o matter what the Supreme Court decides regarding the constitutionality of President Obama's health-care overhaul, this much is clear: Health-care costs are rising, and will keep rising, so Americans aren't getting much bang for their health care buck. Health consulting firm Milliman Inc. expects 2012 to be the fifth year in a row that U.S. health-care costs will jump about 7 or 8 percent, and while people who pay out of pocket generally are the hardest hit, even Americans with employer-sponsored plans have increasingly seen the costs eat up their salaries. Here, a numerical guide to how expensive it is to be healthy in the U.S.:
Annual public and private spending on health care
Amount that works out to per American
Percentage of GDP the $2.6 trillion constitutes
Cost, in 2002, to cover a family of four under an employer plan
Estimated cost to cover a family of four under an employer health plan in 2012, according to Milliman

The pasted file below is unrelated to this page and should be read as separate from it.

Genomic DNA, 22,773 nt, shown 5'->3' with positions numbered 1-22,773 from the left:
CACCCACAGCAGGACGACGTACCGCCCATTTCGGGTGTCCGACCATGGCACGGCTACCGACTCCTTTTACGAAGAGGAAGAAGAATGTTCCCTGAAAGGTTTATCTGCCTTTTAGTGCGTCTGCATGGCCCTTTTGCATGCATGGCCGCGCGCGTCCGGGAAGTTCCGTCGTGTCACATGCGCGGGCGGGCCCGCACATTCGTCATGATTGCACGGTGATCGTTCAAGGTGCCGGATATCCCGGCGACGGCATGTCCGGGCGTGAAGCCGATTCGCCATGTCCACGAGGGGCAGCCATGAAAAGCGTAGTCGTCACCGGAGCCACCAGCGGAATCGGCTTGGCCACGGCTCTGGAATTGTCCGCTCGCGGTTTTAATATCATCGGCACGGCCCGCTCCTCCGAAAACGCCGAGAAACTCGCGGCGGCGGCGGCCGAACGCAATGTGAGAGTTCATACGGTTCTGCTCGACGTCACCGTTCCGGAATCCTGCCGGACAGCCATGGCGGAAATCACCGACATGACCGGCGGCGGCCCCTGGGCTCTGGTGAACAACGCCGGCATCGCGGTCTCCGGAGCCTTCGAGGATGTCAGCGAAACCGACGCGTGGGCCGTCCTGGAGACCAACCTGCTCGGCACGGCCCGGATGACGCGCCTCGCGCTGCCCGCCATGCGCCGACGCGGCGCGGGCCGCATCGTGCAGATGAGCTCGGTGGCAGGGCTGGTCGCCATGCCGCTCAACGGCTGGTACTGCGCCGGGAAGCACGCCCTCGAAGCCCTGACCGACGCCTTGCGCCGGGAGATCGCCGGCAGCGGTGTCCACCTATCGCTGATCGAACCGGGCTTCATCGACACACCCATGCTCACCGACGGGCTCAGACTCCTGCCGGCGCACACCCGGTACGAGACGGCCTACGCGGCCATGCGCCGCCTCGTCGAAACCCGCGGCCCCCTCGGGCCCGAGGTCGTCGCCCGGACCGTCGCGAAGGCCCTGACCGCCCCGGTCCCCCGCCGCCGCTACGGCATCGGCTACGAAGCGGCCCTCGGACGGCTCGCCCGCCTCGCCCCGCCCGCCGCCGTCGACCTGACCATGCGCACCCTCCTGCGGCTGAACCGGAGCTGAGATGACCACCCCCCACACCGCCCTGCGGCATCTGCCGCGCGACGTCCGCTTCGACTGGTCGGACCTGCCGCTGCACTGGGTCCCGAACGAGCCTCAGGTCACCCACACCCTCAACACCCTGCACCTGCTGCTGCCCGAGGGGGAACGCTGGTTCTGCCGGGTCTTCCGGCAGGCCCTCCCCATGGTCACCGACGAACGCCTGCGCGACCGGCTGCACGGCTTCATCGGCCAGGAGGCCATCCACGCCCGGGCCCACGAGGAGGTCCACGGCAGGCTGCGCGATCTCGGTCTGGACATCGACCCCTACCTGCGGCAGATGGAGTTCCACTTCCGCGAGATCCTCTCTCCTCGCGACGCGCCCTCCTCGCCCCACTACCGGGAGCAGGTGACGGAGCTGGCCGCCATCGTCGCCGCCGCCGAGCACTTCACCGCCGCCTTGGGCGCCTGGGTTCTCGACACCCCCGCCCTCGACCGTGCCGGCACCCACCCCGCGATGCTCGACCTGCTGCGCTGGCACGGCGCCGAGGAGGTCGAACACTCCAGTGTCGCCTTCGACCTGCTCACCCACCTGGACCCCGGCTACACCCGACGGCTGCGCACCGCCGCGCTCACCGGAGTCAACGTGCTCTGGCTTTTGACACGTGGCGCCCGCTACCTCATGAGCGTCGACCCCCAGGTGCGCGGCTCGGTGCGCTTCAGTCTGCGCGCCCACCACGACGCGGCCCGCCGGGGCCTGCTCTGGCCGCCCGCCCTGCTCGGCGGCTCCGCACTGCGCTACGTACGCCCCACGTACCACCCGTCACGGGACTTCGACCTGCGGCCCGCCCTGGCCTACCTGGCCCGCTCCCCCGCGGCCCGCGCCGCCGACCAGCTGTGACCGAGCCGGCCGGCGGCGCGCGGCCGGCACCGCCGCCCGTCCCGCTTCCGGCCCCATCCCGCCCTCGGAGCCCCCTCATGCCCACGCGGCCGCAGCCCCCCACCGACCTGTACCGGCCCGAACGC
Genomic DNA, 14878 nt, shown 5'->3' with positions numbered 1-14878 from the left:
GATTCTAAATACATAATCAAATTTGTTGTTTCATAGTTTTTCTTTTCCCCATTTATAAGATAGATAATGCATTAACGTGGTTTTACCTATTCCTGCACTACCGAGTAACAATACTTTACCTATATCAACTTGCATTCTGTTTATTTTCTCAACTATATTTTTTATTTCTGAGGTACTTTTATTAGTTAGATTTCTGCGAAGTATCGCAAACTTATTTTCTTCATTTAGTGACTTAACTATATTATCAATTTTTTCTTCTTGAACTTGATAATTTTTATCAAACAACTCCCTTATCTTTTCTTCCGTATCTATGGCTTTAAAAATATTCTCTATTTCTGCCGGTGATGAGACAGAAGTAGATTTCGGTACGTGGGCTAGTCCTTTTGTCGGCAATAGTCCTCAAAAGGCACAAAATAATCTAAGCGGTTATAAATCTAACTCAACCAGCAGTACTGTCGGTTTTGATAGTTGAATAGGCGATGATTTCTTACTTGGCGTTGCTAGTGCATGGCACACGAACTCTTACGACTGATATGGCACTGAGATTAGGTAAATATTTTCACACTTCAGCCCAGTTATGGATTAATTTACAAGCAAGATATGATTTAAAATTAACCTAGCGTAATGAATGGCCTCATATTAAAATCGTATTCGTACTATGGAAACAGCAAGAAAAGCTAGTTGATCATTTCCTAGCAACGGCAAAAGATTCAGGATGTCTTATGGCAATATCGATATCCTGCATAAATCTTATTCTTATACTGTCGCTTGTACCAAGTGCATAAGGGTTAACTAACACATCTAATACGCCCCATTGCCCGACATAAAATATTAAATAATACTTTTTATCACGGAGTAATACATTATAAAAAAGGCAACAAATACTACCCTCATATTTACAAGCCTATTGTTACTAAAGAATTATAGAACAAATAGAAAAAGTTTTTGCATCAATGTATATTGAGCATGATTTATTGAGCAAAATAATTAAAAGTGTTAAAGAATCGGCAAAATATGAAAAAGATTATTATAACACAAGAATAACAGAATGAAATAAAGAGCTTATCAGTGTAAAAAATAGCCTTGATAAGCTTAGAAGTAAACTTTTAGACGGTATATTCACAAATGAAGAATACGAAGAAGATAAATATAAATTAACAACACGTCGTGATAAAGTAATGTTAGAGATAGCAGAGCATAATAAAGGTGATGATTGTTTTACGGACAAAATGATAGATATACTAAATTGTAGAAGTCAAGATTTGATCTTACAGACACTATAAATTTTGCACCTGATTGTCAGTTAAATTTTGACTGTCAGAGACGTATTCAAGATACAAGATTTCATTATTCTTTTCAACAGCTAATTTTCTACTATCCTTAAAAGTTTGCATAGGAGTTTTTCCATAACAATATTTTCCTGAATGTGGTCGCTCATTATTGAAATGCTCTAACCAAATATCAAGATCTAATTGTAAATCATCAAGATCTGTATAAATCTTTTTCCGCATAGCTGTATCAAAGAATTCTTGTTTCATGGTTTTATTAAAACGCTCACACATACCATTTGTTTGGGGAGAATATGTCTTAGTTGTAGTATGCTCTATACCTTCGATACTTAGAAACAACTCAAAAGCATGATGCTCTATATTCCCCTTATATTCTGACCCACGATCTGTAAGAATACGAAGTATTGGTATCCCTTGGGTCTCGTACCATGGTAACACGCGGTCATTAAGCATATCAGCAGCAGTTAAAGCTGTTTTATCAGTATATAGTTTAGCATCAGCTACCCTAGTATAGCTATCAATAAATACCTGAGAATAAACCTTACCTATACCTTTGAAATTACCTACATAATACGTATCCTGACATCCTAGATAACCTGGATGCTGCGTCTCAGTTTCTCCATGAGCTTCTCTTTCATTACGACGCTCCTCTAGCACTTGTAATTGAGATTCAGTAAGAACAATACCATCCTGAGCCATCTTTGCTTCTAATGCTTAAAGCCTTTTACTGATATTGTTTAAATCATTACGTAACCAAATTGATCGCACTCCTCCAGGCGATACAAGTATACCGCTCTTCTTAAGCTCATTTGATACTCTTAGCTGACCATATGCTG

Percent increase in employer-sponsored premiums since 2001
Cost, in 2010, for a typical family not enrolled in a group or employer health plan
Percentage of a household budget spent on health care in 2010
Annual per capita spending on pharmaceutical expenses
Average U.S. life expectancy
Annual per capita cost of health care in Norway, the second-most expensive nation in the Organization for Economic Co-operation and Development (OECD)
Annual out-of-pocket expenses per person in Norway
Average life expectancy in Norway
Annual per capita cost of health care in Canada, No. 6 in the OECD
Average life expectancy in Canada
Annual per capita cost of health care in France, No. 10 in the OECD
Annual out-of-pocket expense per person in France
Average life expectancy in France
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